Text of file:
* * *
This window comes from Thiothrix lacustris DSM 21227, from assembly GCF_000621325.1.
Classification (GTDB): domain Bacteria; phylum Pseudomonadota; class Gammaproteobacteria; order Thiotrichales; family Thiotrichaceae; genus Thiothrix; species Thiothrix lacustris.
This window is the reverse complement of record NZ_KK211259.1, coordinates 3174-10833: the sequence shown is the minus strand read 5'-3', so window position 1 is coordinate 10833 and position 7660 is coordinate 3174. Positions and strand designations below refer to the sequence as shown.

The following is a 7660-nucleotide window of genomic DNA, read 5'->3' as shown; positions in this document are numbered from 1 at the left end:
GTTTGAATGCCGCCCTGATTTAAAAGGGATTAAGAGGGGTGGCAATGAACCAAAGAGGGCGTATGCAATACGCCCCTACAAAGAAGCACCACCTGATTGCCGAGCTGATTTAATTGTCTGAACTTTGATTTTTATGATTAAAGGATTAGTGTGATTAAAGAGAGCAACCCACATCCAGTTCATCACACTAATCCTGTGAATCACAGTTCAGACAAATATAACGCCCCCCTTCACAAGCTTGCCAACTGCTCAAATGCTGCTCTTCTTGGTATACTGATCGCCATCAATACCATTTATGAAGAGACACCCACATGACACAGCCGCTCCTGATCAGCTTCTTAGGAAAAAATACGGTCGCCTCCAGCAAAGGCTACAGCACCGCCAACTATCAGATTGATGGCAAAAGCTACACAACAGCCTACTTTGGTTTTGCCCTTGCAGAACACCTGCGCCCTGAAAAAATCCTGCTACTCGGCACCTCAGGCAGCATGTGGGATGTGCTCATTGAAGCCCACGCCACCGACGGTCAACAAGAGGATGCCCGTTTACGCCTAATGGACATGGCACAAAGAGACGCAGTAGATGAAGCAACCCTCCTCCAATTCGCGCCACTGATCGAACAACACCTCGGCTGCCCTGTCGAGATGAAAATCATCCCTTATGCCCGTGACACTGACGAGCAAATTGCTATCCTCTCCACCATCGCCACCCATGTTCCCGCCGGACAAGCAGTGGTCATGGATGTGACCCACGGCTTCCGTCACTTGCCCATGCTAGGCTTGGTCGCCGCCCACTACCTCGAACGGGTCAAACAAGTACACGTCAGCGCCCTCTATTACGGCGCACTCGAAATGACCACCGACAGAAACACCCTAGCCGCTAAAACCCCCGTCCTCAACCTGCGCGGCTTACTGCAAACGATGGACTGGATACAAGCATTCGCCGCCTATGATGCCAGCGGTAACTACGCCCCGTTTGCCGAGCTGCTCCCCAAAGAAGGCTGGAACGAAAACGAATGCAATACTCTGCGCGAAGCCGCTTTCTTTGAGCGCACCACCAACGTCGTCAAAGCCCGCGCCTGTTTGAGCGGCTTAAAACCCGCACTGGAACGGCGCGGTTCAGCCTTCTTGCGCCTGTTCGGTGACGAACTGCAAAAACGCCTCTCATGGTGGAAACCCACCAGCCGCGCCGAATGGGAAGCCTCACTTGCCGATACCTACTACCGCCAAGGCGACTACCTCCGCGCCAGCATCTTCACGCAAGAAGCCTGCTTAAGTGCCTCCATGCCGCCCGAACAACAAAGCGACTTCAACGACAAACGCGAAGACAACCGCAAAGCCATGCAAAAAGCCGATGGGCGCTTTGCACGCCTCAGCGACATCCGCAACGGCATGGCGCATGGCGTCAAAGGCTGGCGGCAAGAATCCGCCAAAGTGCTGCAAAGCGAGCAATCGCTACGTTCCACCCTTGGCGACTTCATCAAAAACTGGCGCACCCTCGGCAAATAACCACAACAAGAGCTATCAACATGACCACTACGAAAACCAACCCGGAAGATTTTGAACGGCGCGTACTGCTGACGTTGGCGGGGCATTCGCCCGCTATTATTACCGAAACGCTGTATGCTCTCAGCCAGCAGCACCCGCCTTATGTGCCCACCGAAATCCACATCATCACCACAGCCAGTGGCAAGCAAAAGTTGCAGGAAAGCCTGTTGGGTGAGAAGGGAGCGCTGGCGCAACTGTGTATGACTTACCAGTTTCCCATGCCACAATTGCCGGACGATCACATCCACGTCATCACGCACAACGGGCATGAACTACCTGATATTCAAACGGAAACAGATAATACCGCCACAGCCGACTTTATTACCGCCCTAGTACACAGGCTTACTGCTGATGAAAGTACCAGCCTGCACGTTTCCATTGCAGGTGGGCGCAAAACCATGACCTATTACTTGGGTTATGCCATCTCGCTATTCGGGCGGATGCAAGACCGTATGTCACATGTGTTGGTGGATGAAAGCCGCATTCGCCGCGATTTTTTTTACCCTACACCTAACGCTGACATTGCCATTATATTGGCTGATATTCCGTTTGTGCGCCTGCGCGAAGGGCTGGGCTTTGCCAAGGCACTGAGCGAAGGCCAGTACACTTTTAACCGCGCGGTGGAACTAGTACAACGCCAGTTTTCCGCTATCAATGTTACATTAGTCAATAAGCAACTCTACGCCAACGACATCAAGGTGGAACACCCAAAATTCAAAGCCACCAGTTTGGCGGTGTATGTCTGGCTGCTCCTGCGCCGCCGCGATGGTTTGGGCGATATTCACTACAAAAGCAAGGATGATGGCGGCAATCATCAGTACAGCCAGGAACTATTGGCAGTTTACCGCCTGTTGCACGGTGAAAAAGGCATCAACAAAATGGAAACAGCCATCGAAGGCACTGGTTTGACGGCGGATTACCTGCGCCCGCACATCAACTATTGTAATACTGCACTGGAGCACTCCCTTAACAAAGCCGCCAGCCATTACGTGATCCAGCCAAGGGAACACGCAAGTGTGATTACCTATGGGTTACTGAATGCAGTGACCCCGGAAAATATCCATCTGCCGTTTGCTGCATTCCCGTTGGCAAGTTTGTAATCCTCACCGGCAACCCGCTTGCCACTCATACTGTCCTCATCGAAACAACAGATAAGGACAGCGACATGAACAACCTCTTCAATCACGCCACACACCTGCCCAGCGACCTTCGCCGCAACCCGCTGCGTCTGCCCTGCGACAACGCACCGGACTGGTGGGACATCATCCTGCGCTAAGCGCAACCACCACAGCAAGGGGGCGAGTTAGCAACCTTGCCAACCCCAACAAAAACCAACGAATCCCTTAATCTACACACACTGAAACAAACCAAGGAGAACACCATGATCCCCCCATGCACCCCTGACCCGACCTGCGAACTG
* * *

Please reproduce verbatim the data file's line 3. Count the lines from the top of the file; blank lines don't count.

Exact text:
This window is the reverse complement of record NZ_KK211259.1, coordinates 3174-10833: the sequence shown is the minus strand read 5'-3', so window position 1 is coordinate 10833 and position 7660 is coordinate 3174. Positions and strand designations below refer to the sequence as shown.